The Best Books of 2016
Canadian authors pick their favourite reads
—author of Hag Seed (2016)
There are heaps of books on my floor, some read, some about to be read, some possibly not. They multiply at night when I’m not looking. It’s hard to pick favourites, but here are a few recent books that have held me to the last page:
It was a pleasure to encounter renowned SF and fantasy writer Ursula K. Le Guin’s book of essays, Words Are My Matter, and to hear her wise, informed, elegant, and occasionally testy voice discussing such joys as the early H.G. Wells classics such as The Time Machine and China Miéville’s Embassytown—which surely owes a debt to Le Guin’s own The Left Hand of Darkness, now out in a sumptuous new Penguin Galaxy edition.
The Penguin Book of the Undead edited by Scott Bruce probes the ancient roots of fantasy with pre-Christian and medieval tales of the walking, talking, burning, and life-sucking undead, and how to thwart them. Following that thread, Max Porter’s not-exactly-a-novel-nor-a-poem Grief Is the Thing with Feathers follows a small family mourning the sudden loss of wife and mother with the help of the trickster, jeerer, scavenger, and comforter fable-animal, Crow. Part eulogy, part howl, part vaudeville turn: wonderful!
Also a eulogy of sorts, and also drawing upon animal spirits, Joseph Boyden’s Wenjack traces the faltering path of the young Ojibwe boy Chanie Wenjack as he runs away from a brutal Indian residential school in the 1960s, trying to make his way through bitter October weather to the home he does not know is 600 miles away. The Manitou of the forest embody themselves in crow, owl, mouse, spider, snow goose, beaver and rabbit, and, finally, lynx, watching Chanie as his energy dies away. This is a visceral account of what it feels like to be lost in the boreal forest. Renowned graphic artist Jeff Lemire’s Secret Path—twinned with beloved musical icon Gord Downie’s album of the same name—pays tribute to the same tragic event.
Finally, Katherena Vermette’s debut novel, The Break, takes a tough, close-up look at an extended family in Winnipeg, tackling along the way a side of female life that’s often hard to acknowledge: the violence of girls and women sometimes display towards other girls and women, and the power struggles among them. In The Break, the characters may be Métis, but the motivations and emotions are surely universal. This is an accomplished writer who will go far.
—author of The Promise of Canada (2016)
I’m interested in how novelists can wriggle into hidden places in real lives from which biographers are barred because of lack of sources. So The Noise of Time by Julian Barnes, about the life of the Russian composer Shostakovich, and Marlon James’s A Brief History of Seven Killings, about a character who closely resembles Bob Marley, were two particularly interesting books this year. Amongst my other favourite novels were Joan Crate’s Black Apple (a complex story about a Blackfoot girl sent to residential school), Yann Martel’s The High Mountains of Portugal (the power of faith and history), Annie Proulx’s marvelous, sprawling Barkskins and Emma Donoghue’s The Wonder (compulsorily readable). For non-fiction, I enjoyed Dead Wake by Erik Larson, about the sinking of the Lusitania and the individuals involved; the exquisite A Number of Things by Jane Urquhart and Charles Foster’s Being a Beast, a bizarre tale of personal rewilding.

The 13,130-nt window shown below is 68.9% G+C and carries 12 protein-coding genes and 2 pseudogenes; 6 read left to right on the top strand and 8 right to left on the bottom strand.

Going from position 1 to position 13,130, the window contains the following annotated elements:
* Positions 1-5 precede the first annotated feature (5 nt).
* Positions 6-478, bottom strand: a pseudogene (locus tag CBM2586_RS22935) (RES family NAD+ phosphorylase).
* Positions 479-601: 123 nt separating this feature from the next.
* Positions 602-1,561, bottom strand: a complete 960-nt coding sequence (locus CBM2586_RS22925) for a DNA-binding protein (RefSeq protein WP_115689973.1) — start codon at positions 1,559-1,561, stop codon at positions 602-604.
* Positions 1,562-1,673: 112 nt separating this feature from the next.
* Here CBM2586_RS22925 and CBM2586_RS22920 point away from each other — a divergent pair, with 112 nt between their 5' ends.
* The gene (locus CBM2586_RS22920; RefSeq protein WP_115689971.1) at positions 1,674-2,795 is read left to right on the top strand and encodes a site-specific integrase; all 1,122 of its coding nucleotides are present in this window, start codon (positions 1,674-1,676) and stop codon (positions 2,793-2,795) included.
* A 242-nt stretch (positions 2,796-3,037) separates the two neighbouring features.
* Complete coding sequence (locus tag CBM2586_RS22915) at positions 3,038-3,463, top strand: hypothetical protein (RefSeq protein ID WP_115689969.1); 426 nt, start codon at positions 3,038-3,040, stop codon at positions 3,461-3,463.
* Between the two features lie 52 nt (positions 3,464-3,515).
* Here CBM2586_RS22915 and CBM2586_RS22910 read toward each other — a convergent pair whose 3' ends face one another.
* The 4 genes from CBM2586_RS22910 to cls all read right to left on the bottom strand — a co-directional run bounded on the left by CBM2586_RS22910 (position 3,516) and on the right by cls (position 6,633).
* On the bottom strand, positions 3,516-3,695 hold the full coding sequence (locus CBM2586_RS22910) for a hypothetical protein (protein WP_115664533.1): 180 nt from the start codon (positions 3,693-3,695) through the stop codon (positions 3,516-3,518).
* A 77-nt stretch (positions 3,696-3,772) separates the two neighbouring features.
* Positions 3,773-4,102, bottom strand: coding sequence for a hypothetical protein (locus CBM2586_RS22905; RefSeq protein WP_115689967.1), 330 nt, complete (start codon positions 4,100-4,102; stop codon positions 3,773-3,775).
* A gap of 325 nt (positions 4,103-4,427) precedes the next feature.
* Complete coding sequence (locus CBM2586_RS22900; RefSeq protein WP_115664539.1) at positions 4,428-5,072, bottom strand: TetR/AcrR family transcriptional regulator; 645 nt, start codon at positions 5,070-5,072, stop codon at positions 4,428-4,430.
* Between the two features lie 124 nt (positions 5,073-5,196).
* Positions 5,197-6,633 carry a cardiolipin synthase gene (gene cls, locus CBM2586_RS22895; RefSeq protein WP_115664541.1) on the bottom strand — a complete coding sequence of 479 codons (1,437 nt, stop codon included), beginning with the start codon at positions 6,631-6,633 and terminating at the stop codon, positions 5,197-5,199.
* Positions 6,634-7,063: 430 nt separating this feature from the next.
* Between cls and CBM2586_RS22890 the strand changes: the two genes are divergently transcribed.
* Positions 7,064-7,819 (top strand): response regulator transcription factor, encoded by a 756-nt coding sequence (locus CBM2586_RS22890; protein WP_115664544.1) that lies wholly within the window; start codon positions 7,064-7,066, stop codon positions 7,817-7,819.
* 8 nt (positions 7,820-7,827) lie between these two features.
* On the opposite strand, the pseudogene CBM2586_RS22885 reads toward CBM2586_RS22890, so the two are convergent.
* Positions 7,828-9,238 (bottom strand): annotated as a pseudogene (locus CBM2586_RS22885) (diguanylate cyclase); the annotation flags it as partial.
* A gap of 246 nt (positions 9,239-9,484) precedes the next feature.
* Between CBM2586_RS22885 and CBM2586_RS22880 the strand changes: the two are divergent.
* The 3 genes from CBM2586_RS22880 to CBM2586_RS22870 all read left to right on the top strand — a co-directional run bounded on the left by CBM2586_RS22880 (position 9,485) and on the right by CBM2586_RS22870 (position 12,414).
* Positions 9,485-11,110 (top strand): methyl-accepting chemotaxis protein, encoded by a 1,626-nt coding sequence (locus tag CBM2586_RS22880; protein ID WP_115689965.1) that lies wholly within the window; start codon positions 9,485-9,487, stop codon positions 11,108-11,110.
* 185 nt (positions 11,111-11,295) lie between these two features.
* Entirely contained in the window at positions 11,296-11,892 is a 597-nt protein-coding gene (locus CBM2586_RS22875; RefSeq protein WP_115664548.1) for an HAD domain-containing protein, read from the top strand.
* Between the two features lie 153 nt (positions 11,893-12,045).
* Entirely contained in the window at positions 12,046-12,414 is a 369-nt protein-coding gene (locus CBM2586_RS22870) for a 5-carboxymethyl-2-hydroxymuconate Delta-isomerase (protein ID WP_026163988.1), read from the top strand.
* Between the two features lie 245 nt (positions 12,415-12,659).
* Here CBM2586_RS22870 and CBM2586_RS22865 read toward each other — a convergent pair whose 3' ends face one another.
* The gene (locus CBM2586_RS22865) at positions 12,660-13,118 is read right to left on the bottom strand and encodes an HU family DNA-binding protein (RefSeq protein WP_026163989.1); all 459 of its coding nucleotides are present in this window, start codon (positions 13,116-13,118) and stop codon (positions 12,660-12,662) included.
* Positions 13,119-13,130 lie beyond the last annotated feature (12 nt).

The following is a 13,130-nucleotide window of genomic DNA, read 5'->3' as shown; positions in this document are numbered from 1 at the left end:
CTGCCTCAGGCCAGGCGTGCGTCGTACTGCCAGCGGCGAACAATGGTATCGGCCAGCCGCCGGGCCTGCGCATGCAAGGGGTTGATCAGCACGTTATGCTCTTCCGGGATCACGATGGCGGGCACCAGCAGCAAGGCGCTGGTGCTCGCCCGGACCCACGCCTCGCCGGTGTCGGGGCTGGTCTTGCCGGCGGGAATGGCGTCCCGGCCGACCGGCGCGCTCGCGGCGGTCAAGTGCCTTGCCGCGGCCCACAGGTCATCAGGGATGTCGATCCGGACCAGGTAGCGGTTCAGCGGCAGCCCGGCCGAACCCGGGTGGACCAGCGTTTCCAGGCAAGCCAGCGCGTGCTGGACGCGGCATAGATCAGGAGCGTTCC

—journalism professor and author of Brown: What Being Brown in the World Today Means (To Everyone) (2016).
More than any other year, I turned to books in 2016 to help me understand and cope with its many harrowing moments, from the ongoing wars in Syria and Yemen, to the Pulse gay nightclub massacre in Florida, to the American (re)embrace of fascism. Robert F. Worth’s A Rage for Order: The Middle East in Turmoil, from Tahrir Square to ISIS combines historical analysis with powerful storytelling to explain what led to the Arab Spring and what came after. Kevin Patterson’s News From the Red Desert was, to me, the year’s most criminally underrated novel. Patterson pulled the multiple narratives of brown and white lives caught in the post-9/11 revenge war of Afghanistan with seamless mastery. Also among my favourites this year are Madeleine Thien’s Giller Prize-winning Do Not Say We Have Nothing and Teva Harrison’s graphic memoir In-Between Days. In their own different and gorgeous ways, both books are testimonies to the power of art in times of extremities. I’ll need some of that faith to carry me into 2017 and beyond.